Project-based learning in the second language classroom is not new. It has been used in second language classrooms for over thirty years. In German, the term is handlungsorientierter Unterricht (action-oriented teaching). It speaks to the active learning that takes place when students are involved in projects. Experiential learning provides concrete ways for students to learn the language while pursuing topics of interest.
In the Winter 2015 semester, I took on the challenge of teaching a project-based learning class to an advanced German class with an enrolment of 4 students. To give the class structure, I had each student create a video, a multimodal presentation and a website. The students co-created the rubrics for these assignments in German at the beginning of the semester. I supported them with class sessions on web 2.0 tools, activities to improve their German and lessons on pop culture. We profited from the support of a teaching assistant who taught lessons on translation and comic books. These classes were interspersed with peer feedback sessions in which the students reviewed each others’ work. While this was new to them, they caught on quickly. Most of all, they thoroughly enjoyed exploring their own topics and sharing their learning with their classmates, an audience of other German learners (another advanced class) and the wider world (since their videos and websites are on the internet). They learned to talk about their projects, their learning, and what they felt made a good final product – all in German!
Strong project-based second language learning courses share ten criteria. Friedricka Stoller, in her 2006 book chapter, outlines these ten criteria as:
having a progress and production orientation
being defined, at least in part, by the student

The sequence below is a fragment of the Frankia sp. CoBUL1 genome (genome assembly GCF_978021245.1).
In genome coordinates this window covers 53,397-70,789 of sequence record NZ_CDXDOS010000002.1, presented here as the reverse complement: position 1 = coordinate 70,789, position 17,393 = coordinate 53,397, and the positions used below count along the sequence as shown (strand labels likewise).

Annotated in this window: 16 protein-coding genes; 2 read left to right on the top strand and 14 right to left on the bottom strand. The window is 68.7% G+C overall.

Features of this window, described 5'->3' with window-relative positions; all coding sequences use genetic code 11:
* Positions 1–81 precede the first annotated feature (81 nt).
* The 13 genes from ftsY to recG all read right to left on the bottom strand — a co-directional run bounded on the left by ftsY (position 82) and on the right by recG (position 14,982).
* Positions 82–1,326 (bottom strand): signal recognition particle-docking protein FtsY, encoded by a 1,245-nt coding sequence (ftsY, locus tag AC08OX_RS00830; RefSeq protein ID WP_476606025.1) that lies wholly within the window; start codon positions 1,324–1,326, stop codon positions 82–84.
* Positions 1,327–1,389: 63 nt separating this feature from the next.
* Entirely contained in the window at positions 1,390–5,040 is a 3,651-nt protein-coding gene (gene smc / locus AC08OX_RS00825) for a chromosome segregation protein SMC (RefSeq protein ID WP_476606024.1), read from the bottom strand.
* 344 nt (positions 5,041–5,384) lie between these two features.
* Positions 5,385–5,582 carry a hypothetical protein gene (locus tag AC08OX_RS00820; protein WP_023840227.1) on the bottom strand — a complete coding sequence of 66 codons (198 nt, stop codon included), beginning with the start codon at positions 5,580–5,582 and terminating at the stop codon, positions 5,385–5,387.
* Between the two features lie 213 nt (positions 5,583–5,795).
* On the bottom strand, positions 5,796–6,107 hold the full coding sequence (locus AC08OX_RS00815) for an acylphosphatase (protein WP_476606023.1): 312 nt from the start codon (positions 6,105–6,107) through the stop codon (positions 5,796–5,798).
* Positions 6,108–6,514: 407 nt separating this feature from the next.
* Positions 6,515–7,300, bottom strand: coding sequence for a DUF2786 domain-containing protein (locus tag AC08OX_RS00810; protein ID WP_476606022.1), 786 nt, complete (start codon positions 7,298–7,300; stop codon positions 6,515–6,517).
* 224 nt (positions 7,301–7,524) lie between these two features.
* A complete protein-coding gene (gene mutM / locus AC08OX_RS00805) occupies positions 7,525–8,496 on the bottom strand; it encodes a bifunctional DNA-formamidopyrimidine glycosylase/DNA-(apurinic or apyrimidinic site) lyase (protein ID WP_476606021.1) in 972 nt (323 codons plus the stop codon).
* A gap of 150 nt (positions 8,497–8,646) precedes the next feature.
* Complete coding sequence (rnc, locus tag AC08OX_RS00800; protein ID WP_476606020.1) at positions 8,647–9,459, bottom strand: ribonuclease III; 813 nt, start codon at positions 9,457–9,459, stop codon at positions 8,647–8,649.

extending over a period of time
encouraging a natural integration of skills (technology and communication)
holding a dual commitment to language and content learning
having students work in groups and on their own
requiring students to take some responsibility for their own learning
resulting in students and teachers taking new roles and responsibilities
producing a final product for a larger audience
concluding with student reflections on process and product
I used their ten criteria to assess whether my Senior Projects in German course was truly a strong project based learning course. Reflecting back, my small number of students were a blessing since each student was able to pursue the project s/he chose. Their lack of experience with PBL was quickly overshadowed by their strong passion for their projects. The experience of designing a project-based learning course helped me to expand my teaching repertoire. Looking back, I can see things that I would like to have done differently, knowing now that some students need more structure than others and students work best when the class lessons directly support their projects. Overall, however, I consider the design of this course to be a success and have adopted this pedagogy for other courses I have taught since.
You can read more about this experience here:
Dressler, R., Raedler, B., Dimitrov, K., Dressler, A., & Krause, G. (2020). Project-based learning in the advanced German class. In G. Beckett & T. Slater (Eds.), Global perspectives on project-based language learning, teaching, and assessment: Key approaches, technology tools, and frameworks (pp. 69-84). London: Routledge. http://hdl.handle.net/1880/113124
Stoller, F. (2006). Establishing a theoretical foundation for project-based learning in second and foreign language contexts. In G. Beckett & P. C. Miller (Eds.), Project-based second and foreign language education: Past, present, and future (pp. 19–40). Information Age Publishing.
This post is an update from the original in May 2015